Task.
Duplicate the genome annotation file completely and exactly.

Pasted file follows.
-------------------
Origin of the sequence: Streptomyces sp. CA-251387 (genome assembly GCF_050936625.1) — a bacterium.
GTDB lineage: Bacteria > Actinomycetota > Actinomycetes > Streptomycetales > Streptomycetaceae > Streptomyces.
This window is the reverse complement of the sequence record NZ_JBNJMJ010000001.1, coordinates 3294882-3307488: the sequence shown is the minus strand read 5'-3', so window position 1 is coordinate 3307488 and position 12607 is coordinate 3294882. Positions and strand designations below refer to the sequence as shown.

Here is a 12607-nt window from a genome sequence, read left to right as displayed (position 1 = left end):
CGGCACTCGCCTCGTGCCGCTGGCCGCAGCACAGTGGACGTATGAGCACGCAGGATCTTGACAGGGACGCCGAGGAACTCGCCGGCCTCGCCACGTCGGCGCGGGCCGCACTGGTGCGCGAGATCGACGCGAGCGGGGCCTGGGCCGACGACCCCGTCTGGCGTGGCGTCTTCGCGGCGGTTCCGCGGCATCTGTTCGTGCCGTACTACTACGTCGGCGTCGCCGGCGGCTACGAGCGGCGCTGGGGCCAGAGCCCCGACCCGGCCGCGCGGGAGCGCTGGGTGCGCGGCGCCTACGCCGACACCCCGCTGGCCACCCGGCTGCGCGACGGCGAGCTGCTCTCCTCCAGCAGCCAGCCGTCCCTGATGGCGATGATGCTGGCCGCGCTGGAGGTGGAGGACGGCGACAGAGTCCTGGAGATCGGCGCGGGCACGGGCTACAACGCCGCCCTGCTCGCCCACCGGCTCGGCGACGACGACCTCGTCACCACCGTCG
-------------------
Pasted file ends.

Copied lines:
Origin of the sequence: Streptomyces sp. CA-251387 (genome assembly GCF_050936625.1) — a bacterium.
GTDB lineage: Bacteria > Actinomycetota > Actinomycetes > Streptomycetales > Streptomycetaceae > Streptomyces.
This window is the reverse complement of the sequence record NZ_JBNJMJ010000001.1, coordinates 3294882-3307488: the sequence shown is the minus strand read 5'-3', so window position 1 is coordinate 3307488 and position 12607 is coordinate 3294882. Positions and strand designations below refer to the sequence as shown.

Here is a 12607-nt window from a genome sequence, read left to right as displayed (position 1 = left end):
CGGCACTCGCCTCGTGCCGCTGGCCGCAGCACAGTGGACGTATGAGCACGCAGGATCTTGACAGGGACGCCGAGGAACTCGCCGGCCTCGCCACGTCGGCGCGGGCCGCACTGGTGCGCGAGATCGACGCGAGCGGGGCCTGGGCCGACGACCCCGTCTGGCGTGGCGTCTTCGCGGCGGTTCCGCGGCATCTGTTCGTGCCGTACTACTACGTCGGCGTCGCCGGCGGCTACGAGCGGCGCTGGGGCCAGAGCCCCGACCCGGCCGCGCGGGAGCGCTGGGTGCGCGGCGCCTACGCCGACACCCCGCTGGCCACCCGGCTGCGCGACGGCGAGCTGCTCTCCTCCAGCAGCCAGCCGTCCCTGATGGCGATGATGCTGGCCGCGCTGGAGGTGGAGGACGGCGACAGAGTCCTGGAGATCGGCGCGGGCACGGGCTACAACGCCGCCCTGCTCGCCCACCGGCTCGGCGACGACGACCTCGTCACCACCGTCG